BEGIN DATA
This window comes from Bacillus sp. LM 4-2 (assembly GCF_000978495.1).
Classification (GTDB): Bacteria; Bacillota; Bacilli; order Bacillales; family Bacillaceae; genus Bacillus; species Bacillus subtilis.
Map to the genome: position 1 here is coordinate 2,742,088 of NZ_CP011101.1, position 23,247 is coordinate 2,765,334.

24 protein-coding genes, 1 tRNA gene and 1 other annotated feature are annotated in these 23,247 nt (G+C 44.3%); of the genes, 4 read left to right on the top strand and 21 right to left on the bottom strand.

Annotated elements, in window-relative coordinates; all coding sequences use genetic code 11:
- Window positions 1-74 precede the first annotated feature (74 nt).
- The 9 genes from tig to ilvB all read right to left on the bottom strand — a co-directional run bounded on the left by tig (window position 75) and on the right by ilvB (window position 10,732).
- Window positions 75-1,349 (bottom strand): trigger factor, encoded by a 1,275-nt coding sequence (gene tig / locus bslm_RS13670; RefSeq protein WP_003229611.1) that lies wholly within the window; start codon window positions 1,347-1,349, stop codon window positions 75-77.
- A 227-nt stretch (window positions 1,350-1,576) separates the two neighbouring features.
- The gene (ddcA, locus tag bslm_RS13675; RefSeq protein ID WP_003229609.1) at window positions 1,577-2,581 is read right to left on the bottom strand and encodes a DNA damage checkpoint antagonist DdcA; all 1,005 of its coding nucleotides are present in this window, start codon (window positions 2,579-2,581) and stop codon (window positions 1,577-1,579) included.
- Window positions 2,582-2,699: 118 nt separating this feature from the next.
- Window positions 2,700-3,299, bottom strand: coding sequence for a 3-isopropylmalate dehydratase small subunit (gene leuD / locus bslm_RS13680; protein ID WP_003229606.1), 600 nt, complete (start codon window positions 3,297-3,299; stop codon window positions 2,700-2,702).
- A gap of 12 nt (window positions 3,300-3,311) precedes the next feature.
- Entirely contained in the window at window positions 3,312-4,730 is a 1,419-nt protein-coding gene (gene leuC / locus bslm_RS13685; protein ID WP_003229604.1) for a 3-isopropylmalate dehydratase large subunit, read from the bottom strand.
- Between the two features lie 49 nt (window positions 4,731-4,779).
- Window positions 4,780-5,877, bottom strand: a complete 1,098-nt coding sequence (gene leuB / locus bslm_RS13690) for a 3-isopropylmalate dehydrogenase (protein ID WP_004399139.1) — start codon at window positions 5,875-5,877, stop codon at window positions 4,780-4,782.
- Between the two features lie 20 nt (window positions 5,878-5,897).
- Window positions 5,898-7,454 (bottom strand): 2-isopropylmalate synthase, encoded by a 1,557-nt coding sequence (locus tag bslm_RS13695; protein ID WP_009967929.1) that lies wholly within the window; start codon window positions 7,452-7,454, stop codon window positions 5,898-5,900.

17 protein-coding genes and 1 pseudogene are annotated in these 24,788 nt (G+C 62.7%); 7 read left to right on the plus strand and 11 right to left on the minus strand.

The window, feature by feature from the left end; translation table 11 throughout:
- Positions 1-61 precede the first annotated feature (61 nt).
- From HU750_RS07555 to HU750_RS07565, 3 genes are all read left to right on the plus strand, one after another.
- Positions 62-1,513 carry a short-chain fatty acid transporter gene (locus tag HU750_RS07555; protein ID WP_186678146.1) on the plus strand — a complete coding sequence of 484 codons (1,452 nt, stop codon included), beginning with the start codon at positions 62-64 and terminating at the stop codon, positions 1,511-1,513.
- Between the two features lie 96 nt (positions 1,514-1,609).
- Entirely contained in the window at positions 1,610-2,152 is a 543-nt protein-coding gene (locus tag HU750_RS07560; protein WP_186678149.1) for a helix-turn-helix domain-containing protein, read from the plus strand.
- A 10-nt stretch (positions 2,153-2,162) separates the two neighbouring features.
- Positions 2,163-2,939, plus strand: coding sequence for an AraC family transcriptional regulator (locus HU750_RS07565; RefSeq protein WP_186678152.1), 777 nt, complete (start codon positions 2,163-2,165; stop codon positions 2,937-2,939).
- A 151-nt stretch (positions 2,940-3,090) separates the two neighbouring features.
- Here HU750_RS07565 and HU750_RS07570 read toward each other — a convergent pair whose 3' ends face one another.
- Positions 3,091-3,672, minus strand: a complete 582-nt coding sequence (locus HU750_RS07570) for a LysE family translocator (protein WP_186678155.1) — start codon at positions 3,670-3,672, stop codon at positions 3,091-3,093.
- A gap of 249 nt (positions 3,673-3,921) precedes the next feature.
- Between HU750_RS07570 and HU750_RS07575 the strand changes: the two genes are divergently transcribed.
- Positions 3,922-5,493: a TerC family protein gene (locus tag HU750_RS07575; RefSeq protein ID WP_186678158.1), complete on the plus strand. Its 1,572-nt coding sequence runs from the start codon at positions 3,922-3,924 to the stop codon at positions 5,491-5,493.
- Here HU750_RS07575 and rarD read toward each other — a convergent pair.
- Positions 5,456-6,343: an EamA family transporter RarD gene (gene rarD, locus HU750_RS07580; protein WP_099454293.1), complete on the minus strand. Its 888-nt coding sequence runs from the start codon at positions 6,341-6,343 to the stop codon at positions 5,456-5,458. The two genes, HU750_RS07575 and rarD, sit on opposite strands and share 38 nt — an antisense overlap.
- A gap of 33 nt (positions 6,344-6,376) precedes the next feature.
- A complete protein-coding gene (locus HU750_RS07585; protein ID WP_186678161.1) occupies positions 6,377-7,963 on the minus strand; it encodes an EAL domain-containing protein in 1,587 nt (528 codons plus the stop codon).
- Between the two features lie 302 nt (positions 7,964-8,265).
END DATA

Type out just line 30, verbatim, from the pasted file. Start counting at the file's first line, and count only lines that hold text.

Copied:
- Positions 3,091-3,672, minus strand: a complete 582-nt coding sequence (locus HU750_RS07570) for a LysE family translocator (protein WP_186678155.1) — start codon at positions 3,670-3,672, stop codon at positions 3,091-3,093.